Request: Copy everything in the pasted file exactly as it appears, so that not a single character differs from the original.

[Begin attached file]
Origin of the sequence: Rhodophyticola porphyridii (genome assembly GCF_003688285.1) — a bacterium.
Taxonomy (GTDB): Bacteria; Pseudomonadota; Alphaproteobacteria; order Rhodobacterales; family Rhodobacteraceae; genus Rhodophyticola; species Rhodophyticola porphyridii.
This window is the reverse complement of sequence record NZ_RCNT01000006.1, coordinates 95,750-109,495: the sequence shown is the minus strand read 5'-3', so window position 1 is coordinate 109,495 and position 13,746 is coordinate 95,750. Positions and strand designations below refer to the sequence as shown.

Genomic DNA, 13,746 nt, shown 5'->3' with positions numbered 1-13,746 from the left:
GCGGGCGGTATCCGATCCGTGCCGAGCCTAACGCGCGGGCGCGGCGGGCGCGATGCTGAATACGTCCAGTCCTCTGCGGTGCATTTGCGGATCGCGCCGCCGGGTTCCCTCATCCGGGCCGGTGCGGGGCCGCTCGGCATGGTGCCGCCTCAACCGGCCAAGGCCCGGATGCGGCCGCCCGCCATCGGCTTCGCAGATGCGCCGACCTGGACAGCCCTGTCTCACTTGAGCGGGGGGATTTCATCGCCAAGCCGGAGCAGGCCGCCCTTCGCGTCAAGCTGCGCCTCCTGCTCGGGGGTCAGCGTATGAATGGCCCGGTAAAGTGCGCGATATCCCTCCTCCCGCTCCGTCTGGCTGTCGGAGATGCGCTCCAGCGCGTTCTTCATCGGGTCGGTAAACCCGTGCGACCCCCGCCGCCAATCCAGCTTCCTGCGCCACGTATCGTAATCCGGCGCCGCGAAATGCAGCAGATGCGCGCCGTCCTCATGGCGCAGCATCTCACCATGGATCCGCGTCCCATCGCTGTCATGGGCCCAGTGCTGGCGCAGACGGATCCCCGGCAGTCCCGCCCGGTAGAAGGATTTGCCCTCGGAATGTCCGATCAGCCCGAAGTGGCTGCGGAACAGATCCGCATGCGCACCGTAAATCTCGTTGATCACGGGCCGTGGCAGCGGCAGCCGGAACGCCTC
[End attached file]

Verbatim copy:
Origin of the sequence: Rhodophyticola porphyridii (genome assembly GCF_003688285.1) — a bacterium.
Taxonomy (GTDB): Bacteria; Pseudomonadota; Alphaproteobacteria; order Rhodobacterales; family Rhodobacteraceae; genus Rhodophyticola; species Rhodophyticola porphyridii.
This window is the reverse complement of sequence record NZ_RCNT01000006.1, coordinates 95,750-109,495: the sequence shown is the minus strand read 5'-3', so window position 1 is coordinate 109,495 and position 13,746 is coordinate 95,750. Positions and strand designations below refer to the sequence as shown.

Genomic DNA, 13,746 nt, shown 5'->3' with positions numbered 1-13,746 from the left:
GCGGGCGGTATCCGATCCGTGCCGAGCCTAACGCGCGGGCGCGGCGGGCGCGATGCTGAATACGTCCAGTCCTCTGCGGTGCATTTGCGGATCGCGCCGCCGGGTTCCCTCATCCGGGCCGGTGCGGGGCCGCTCGGCATGGTGCCGCCTCAACCGGCCAAGGCCCGGATGCGGCCGCCCGCCATCGGCTTCGCAGATGCGCCGACCTGGACAGCCCTGTCTCACTTGAGCGGGGGGATTTCATCGCCAAGCCGGAGCAGGCCGCCCTTCGCGTCAAGCTGCGCCTCCTGCTCGGGGGTCAGCGTATGAATGGCCCGGTAAAGTGCGCGATATCCCTCCTCCCGCTCCGTCTGGCTGTCGGAGATGCGCTCCAGCGCGTTCTTCATCGGGTCGGTAAACCCGTGCGACCCCCGCCGCCAATCCAGCTTCCTGCGCCACGTATCGTAATCCGGCGCCGCGAAATGCAGCAGATGCGCGCCGTCCTCATGGCGCAGCATCTCACCATGGATCCGCGTCCCATCGCTGTCATGGGCCCAGTGCTGGCGCAGACGGATCCCCGGCAGTCCCGCCCGGTAGAAGGATTTGCCCTCGGAATGTCCGATCAGCCCGAAGTGGCTGCGGAACAGATCCGCATGCGCACCGTAAATCTCGTTGATCACGGGCCGTGGCAGCGGCAGCCGGAACGCCTC